There’s a certain irony that the biggest rule changes to F1 in two decades to make things less predictable have turned out to make things even more predictable than before. Sometimes, that predictability can produce a brilliant race – Bahrain 2014 has already gone in the history books in close proximity to Japan 2005  as one of the best Grands Prix of the modern era. Following hot on the heels of that stunning race in Sakhir, China was always going to struggle to capture the same attention last weekend – but if what we saw in Shanghai was nowhere near as enthralling as the race that preceded it, at least it produced a tale we’re all accustomed to.
Lewis Hamilton winning? Check. Nico Rosberg finishing second and maintaining his championship lead? Check. Fernando Alonso taking any half-chance offered to him to score decent points? Check? And Christian Horner blindly playing lead apologist for his petulant lead driver? Bingo.
While Hamilton sailed to a third straight win for the first time in his career, Rosberg battled any number of distractions to finish behind him and Alonso made the best of a bad lot, Horner once again bypassed the opportunity to show some real leadership. Sebastian Vettel blatantly ignoring a team order is hardly news, but the way Horner “dealt” with it wasn’t either, unfortunately. On a weekend where chief technical officer Adrian Newey curiously elected to attend Silverstone to see how ex-Red Bull driver Mark Webber got on in his World Endurance Championship debut, Horner was in Shanghai as his four-time world champion again showed the side of his character that sends bulletin boards and blogs into meltdown, and again wasn’t rebuked for it. Vettel hasn’t achieved what he has in F1 with a complete absence of talent, as some outraged types on Sunday would have you believe , but his refusal to play the team game and the inability of Red Bull’s management to stand up to him when he throws his toys out of the pram has become tiresome to say the least.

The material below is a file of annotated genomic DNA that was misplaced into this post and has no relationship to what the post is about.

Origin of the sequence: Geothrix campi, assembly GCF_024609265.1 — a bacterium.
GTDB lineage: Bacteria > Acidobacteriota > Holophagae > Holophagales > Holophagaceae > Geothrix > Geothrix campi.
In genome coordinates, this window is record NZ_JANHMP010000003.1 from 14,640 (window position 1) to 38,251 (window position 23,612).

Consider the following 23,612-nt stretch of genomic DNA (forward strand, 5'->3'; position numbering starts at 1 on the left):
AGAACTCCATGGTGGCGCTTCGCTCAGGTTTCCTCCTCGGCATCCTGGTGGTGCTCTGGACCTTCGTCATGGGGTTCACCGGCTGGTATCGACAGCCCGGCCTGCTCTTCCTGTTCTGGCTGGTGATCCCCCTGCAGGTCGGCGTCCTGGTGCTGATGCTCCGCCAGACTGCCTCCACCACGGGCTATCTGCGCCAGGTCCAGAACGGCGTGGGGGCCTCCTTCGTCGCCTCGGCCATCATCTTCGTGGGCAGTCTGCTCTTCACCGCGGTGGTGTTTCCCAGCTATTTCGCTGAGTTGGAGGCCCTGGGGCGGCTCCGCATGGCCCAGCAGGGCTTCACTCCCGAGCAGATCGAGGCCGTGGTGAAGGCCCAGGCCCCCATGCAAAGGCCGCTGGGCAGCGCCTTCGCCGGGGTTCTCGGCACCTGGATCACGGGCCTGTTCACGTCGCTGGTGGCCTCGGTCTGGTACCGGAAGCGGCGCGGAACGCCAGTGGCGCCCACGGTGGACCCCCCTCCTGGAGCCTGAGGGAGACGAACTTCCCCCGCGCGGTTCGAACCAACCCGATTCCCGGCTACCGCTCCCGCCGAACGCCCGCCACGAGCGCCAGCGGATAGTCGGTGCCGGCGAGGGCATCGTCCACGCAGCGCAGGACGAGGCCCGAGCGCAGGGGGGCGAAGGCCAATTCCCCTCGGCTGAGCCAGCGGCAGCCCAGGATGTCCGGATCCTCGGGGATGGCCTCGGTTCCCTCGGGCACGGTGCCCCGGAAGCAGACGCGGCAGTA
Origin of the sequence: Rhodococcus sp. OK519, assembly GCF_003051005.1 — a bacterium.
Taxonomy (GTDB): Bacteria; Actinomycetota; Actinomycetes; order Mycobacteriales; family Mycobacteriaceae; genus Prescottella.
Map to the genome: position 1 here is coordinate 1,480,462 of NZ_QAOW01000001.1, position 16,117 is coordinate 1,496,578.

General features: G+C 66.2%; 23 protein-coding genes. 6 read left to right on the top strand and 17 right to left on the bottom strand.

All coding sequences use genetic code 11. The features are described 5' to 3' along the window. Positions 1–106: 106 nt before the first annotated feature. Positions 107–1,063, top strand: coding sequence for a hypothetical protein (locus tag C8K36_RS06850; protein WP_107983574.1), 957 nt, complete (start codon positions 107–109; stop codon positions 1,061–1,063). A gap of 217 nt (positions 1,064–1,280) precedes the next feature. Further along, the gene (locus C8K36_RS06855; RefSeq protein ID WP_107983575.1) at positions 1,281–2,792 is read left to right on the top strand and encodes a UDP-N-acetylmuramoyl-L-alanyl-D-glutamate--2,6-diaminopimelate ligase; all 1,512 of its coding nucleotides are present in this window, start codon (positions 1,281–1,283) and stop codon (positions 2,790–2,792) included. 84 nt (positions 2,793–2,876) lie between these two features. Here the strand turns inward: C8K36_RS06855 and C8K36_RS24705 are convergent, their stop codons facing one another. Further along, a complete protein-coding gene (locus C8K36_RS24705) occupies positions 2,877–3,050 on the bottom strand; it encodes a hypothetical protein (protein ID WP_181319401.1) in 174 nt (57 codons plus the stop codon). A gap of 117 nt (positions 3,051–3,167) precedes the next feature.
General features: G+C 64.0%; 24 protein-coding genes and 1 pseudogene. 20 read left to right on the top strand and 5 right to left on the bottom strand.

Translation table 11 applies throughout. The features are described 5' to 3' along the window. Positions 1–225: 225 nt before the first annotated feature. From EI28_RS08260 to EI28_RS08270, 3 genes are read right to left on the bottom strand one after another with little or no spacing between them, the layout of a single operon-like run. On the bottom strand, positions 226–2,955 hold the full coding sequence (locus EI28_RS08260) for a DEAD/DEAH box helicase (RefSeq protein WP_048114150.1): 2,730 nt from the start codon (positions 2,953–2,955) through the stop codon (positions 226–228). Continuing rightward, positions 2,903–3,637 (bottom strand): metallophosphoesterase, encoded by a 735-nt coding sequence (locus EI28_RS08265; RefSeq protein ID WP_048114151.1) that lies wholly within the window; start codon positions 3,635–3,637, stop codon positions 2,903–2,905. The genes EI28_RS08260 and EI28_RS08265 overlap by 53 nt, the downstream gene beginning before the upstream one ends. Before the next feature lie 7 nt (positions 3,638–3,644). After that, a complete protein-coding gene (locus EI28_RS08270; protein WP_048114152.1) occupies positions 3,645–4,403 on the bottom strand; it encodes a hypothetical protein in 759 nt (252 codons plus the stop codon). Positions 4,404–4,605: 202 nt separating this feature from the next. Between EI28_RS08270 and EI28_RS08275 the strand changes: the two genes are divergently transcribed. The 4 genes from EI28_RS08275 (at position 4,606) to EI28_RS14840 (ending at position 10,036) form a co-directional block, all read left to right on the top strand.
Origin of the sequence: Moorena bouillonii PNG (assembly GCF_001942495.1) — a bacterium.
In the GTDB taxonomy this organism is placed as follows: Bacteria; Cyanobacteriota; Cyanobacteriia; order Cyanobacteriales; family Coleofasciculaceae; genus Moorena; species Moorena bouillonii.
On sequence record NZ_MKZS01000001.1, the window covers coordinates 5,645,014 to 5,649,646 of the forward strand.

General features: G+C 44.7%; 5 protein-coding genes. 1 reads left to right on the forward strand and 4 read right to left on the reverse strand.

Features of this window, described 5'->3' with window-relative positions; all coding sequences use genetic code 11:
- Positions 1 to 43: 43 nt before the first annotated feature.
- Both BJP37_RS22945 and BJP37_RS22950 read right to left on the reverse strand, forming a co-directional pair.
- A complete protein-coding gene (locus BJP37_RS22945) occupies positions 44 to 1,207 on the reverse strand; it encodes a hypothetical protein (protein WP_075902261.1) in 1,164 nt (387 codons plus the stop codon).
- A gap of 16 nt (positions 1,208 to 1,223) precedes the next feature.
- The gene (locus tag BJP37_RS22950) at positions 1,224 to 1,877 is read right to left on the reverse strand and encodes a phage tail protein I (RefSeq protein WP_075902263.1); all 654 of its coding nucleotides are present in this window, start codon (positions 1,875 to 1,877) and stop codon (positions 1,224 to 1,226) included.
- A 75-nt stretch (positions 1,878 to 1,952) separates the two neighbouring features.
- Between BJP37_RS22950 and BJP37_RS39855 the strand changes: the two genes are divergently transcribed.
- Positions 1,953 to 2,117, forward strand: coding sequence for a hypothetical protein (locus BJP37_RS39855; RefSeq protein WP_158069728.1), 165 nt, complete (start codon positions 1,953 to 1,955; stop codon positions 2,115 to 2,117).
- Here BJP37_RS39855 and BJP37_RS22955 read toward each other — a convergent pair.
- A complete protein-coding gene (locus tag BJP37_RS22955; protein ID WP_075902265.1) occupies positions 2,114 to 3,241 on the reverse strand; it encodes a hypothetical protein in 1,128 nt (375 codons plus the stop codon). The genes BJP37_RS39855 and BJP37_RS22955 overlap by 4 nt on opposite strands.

Speaking of all things familiar … it wouldn’t be an episode of ‘The Inside Line’ without a comprehensive review of the most recent race, and our China debrief is the headline act of Episode 52. We also look at the fallout from the appeal into the Australian Grand Prix exclusion of Red Bull’s new No. 1 driver Daniel Ricciardo .
‘The Inside Line’ is on at the same time every week, be it SPEED TV Australia (Foxtel/Austar channel 512) at 7pm AEDT on Wednesday April 23, and on ESPN (Foxtel/Austar channel 508 in Australia) at 9.30pm AEDT Thursday April 24. You can set your watch by it.
 Suzuka ’05 was my second visit to Japan, and set a fairly unrealistic benchmark for all the years I’ve been back since …
 A factor in Vettel’s performances this year that hasn’t been discussed anywhere nearly enough; he’s not had to drive anything but the best car in the field for more than a few races at a time since midway through 2009, where he was the form driver in the second half of the championship and finished second to Jenson Button. He’s not accustomed to driving around cars not at their optimum; Daniel Ricciardo, by dint of his background before this year, is. He’s too good to not adjust, but it won’t be the work of a moment. It doesn’t excuse his petulance, but does partially explain his performances.
 I couldn’t help myself there.